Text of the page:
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Researchers from Neuromod Devices Limited conducted a double clinical trial in Ireland, to test their new Lenire device. The system consists of a headphones Bluetooth, which plays sounds specially designed to reduce the perception of phantom noise. But also a small device, the “Tonguetip”, which is introduced into the mouth and delivers tiny electrical impulses to the language. According to the researchers, this stimulation of the tongue forces the brain to divert attention from the ears.

In clinical trials, 326 participants were instructed to use the device for 60 minutes each day for 12 weeks. They were divided into three groups, with slight variation in treatment – in the type of sound used, the frequency of the electrical stimuli, and the delay between sound and stimulation.

81% of patients report a better quality of life

Each patient was then given a questionnaire to assess whether their symptoms had improved. They were also asked to evaluate the evolution of their symptoms every month for a year. Result: of all the participants, 83.7% of them followed the protocol perfectly and, among them, 66,5 % reported a decrease in symptoms tinnitus, up to a year later.

Otherwise, 81 % of these “good students” candidates observed positive improvements on their daily life: improved sleep and ability to concentrate, reduced levels of frustration and anxiety and, overall, better quality of life. These positive effects have persisted for at least un an after treatment for 77% of subjects.

Where can we find this promising device?






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“The next step is brain imaging and animal experimentation, in order to really understand the changes in the brain, ”Hubert Lim, professor of biomedical engineering and otolaryngology at the University of Minnesota, co-author of the study.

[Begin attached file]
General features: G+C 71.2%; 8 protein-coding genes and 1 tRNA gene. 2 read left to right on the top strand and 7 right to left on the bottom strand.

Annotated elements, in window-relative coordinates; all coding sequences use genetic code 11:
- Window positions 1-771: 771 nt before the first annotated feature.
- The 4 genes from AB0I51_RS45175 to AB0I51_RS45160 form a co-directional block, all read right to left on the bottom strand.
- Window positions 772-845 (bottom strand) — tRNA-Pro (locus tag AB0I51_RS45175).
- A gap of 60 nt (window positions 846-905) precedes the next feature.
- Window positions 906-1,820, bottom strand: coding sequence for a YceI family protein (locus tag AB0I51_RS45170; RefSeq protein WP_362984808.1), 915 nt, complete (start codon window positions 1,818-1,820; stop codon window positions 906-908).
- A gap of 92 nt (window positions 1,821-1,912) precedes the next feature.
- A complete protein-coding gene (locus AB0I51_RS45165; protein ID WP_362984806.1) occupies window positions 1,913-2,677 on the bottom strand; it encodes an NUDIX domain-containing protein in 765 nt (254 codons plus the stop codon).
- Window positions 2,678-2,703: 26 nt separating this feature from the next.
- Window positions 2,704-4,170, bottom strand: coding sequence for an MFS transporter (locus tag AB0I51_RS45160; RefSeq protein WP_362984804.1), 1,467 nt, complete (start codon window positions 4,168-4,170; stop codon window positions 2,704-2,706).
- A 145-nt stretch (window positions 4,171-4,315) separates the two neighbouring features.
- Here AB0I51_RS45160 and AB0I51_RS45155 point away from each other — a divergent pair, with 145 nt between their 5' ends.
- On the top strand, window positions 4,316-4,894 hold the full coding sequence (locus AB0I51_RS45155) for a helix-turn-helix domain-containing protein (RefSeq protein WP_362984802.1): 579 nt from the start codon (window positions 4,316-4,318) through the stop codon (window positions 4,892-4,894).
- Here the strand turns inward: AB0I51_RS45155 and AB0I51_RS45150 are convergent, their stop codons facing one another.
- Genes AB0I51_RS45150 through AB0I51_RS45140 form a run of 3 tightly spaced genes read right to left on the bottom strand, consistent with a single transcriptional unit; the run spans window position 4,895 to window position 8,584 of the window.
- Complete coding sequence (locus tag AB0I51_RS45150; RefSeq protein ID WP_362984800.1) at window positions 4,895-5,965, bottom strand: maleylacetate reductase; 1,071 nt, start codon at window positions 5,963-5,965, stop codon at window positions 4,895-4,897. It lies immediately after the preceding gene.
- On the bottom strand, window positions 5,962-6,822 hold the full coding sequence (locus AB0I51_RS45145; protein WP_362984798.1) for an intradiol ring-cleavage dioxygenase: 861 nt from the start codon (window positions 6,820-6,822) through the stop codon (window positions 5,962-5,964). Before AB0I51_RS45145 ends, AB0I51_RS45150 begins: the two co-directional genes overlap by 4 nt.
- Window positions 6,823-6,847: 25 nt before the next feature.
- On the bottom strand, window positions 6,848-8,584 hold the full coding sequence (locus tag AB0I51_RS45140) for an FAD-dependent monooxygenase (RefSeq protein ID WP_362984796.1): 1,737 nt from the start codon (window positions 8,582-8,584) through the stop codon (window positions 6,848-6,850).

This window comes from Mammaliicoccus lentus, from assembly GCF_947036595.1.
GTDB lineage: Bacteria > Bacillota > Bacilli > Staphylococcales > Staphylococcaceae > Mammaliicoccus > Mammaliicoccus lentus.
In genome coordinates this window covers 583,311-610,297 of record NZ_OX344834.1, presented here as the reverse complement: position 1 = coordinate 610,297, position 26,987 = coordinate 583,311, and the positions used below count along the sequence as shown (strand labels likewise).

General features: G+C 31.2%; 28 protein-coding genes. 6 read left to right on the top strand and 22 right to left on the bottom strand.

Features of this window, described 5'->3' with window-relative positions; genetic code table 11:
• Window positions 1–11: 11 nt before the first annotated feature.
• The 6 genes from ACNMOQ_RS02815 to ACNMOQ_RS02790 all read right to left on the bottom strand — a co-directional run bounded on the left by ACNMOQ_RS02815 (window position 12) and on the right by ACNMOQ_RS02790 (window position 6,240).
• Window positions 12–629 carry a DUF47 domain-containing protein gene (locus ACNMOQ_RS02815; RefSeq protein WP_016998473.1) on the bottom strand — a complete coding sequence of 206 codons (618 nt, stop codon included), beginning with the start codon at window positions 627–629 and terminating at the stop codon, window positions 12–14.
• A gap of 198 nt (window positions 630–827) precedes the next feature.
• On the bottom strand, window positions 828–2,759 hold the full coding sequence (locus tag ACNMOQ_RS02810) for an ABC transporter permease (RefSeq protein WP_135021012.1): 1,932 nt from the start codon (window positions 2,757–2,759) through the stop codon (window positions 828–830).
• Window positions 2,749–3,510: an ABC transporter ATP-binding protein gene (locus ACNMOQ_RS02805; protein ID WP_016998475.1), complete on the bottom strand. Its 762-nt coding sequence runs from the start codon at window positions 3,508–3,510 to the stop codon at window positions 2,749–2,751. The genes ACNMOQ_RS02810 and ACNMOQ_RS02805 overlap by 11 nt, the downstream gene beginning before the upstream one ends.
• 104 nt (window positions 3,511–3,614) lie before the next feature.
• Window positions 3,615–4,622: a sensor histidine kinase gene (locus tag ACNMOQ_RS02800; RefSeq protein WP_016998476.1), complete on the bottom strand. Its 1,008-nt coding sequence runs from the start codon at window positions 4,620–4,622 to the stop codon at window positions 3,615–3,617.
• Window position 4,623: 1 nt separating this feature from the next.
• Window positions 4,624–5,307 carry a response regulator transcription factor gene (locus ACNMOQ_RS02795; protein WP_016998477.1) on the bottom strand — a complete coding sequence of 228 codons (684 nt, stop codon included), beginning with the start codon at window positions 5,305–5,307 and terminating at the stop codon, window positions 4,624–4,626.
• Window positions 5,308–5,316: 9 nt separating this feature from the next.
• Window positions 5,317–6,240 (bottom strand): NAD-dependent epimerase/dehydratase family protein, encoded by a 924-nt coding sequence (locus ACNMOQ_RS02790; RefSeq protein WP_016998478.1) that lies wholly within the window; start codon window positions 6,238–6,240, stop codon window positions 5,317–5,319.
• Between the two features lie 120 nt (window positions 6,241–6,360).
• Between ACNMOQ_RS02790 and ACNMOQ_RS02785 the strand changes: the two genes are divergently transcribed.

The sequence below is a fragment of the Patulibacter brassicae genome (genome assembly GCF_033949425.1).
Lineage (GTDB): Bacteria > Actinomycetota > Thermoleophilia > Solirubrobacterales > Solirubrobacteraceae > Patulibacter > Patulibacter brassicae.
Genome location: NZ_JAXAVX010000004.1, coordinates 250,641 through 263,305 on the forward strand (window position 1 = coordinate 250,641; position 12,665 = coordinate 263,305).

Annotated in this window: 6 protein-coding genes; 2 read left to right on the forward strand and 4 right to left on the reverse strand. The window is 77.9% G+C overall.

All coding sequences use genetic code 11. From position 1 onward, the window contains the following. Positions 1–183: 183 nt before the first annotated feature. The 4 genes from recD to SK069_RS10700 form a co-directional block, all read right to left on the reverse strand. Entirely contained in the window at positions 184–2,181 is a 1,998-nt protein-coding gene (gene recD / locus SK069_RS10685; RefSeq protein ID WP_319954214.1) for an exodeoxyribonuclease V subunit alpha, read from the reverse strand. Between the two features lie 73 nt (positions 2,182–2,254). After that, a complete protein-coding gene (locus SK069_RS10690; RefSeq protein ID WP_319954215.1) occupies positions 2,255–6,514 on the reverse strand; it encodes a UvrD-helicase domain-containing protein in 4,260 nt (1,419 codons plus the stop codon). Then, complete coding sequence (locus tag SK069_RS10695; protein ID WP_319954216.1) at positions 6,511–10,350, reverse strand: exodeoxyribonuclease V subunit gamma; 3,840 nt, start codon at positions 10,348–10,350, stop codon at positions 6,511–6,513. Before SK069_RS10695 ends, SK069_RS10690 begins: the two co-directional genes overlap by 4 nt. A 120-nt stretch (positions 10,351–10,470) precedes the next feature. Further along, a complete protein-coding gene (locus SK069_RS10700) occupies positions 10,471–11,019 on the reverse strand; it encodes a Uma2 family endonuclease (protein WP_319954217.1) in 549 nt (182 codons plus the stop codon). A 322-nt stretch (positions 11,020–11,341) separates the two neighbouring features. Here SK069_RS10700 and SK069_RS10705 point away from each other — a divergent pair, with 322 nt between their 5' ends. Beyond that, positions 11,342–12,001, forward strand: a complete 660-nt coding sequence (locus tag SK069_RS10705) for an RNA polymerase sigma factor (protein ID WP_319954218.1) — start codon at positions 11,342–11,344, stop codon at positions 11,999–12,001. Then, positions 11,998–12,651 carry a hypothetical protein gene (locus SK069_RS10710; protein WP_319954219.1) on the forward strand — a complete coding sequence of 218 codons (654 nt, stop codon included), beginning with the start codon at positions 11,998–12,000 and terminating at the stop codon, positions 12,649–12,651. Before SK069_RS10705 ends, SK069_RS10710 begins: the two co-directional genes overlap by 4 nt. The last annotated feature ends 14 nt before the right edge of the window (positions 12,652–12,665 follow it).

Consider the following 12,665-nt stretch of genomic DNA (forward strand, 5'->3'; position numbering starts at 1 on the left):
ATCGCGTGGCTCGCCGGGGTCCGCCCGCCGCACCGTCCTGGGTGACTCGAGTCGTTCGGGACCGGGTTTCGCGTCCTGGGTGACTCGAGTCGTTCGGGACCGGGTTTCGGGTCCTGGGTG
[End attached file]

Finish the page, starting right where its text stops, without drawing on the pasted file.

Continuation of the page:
Their promising device has recently been made available to some patients in Ireland et en Germany. The company is currently awaiting approval from the US authorities, in order to be able to sell it in the United States. Unfortunately, it is not yet available on the French market.

Frequency sound therapy: another proven solution

Fortunately, there are already proven solutions to reduce these parasitic noises, which affect no less than 10% of the population. The frequency sound therapy, in particular, has largely proven its worth, as explained to us by Dr. Philippe Barraqué, music therapist and author of Say stop to your tinnitus (ed. Guy Trédaniel), in a previous article.

This consists of listening to white noise or some pink noises, called “neuroacoustic”, several hours a day. For good effectiveness, however, you should try this solution for at least six months. By dint of hearing these masking sounds, the brain will eventually “deprogram” itself from tinnitus.

Do not hesitate, also, to couple this sound therapy with other remedies natural, such as biofeedback, meditation, digitopuncture, hypnosis or EMDR. And of course, the best medicine is always prevention. Also, avoid listening to your music too loud or regularly listening to concerts too close to the speakers and without hearing protection.